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But unlike history, truth and Black people’s existence, culture is not invincible. If the “customary beliefs, social forms, and material traits of a racial, religious or social group” are not intentionally preserved or protected, it is prone to erasure, theft, misappropriation and outright sabotage. And historically, the path to cultural destruction for societies around the globe begins with one phrase:

“And then, white people showed up.”

To be clear, whiteness is not inherently evil. The biological myth of race is a byproduct of capitalism and colonization but that doesn’t mean that it is not real. Human bondage existed in African cultures long before Portuguese explorers Nuno Tristão and Antão Gonçalves landed on the western coast of Africa in 1441 and kidnapped 12 Africans. But that form of enslavement was neither race-based nor perpetually inescapable. The human beings were not considered chattel … until white people showed up. The Chinese used gunpowder for fireworks and hand-to-hand combat for centuries. Then white people showed up and opened trade between Asia and Europe, jump-starting the global arms race. While nearly every society historically fought for territory and resources, the individual ownership of land was a foreign concept to the indigenous people of North America. Then white people showed up. As a social construct, whiteness is as real as slavery or guns or real estate. While some conflate hip-hop culture with the global phenomenon that is rap music, they are two separate and distinct things. Hip-hop is a Black American cultural movement that is part of the Black American cultural experience. Rap music, on the other hand, is just a byproduct of that artistic expression. Anyone can make, listen to and appreciate rap music, even if they are not part of the culture.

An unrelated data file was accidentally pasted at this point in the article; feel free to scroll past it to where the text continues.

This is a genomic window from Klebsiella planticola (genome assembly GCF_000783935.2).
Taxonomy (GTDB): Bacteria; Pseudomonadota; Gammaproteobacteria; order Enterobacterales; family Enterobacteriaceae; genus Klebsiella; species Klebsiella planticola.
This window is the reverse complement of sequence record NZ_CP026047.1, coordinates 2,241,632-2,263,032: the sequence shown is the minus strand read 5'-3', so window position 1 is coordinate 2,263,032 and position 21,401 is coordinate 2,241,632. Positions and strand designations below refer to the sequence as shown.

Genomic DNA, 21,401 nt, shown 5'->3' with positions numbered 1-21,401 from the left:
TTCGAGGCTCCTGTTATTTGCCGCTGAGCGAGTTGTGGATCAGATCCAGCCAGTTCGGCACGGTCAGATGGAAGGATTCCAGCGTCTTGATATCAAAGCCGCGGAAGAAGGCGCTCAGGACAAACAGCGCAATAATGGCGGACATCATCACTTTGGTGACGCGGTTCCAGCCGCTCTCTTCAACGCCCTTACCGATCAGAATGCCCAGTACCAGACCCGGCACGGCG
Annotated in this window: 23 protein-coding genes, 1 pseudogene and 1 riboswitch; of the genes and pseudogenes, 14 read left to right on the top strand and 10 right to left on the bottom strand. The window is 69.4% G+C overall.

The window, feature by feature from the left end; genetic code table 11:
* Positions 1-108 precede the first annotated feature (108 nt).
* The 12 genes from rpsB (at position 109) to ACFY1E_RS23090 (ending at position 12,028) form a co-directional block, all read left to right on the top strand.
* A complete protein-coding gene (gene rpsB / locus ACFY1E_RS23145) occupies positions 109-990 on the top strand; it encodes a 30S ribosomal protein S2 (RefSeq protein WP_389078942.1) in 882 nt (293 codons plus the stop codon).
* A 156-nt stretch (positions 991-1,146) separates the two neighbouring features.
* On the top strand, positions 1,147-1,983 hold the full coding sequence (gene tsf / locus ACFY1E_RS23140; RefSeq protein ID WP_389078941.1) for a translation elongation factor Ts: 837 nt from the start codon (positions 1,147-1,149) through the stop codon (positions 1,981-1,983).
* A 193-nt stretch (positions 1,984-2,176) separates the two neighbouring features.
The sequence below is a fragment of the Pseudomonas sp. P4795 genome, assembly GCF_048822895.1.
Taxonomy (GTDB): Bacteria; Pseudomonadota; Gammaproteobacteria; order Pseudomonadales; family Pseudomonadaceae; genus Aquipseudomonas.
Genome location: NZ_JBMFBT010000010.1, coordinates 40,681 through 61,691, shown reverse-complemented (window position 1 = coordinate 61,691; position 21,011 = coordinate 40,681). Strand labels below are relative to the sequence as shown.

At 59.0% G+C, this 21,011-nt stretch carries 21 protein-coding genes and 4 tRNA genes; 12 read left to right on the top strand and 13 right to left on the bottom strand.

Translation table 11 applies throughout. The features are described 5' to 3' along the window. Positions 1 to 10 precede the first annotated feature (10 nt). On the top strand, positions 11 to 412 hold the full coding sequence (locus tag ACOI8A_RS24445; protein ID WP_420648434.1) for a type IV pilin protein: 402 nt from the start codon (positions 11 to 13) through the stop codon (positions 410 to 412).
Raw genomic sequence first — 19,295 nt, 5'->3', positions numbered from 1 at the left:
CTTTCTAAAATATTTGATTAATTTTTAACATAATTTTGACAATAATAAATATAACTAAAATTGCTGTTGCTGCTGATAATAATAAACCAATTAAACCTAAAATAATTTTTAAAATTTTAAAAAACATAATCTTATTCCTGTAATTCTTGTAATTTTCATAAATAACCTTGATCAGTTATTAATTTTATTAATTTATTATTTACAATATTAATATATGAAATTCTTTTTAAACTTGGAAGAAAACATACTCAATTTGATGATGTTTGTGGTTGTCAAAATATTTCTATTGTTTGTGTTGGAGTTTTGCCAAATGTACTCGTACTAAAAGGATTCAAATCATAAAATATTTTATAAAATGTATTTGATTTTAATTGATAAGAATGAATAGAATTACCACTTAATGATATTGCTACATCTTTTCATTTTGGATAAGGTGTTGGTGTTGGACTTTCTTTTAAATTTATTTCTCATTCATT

Kendrick’s and Ross’ critiques of Drake were largely about the “shared attitudes, values, goals, and practices that characterize” Black Americans. To them, Drizzy was an inauthentic interloper. There is nothing inherently wrong with a rapper taking Ozempic or pretending to be a gangster. There is nothing inherently wrong with whiteness. The viral “BBL Drizzy” songs were only disparaging in the context of the culture (Even Sir Mix-a-lot couldn’t deny his preference for big butts). Ross and Kendrick were doing it for the culture.

And then DJ Vlad showed up. 

There is no need for me to rehash the exploits of the king of culture vultures, hip-hop journalist  Vladimir Lyubovny (You can read it here). But when Vlad poked his head into Black people’s business and threatened to snitch on Princeton Professor Morgan Jerkins, many people took issue with Jerkins’s attempt at “gatekeeping” for telling Vlad to stay out of Black folks’ business.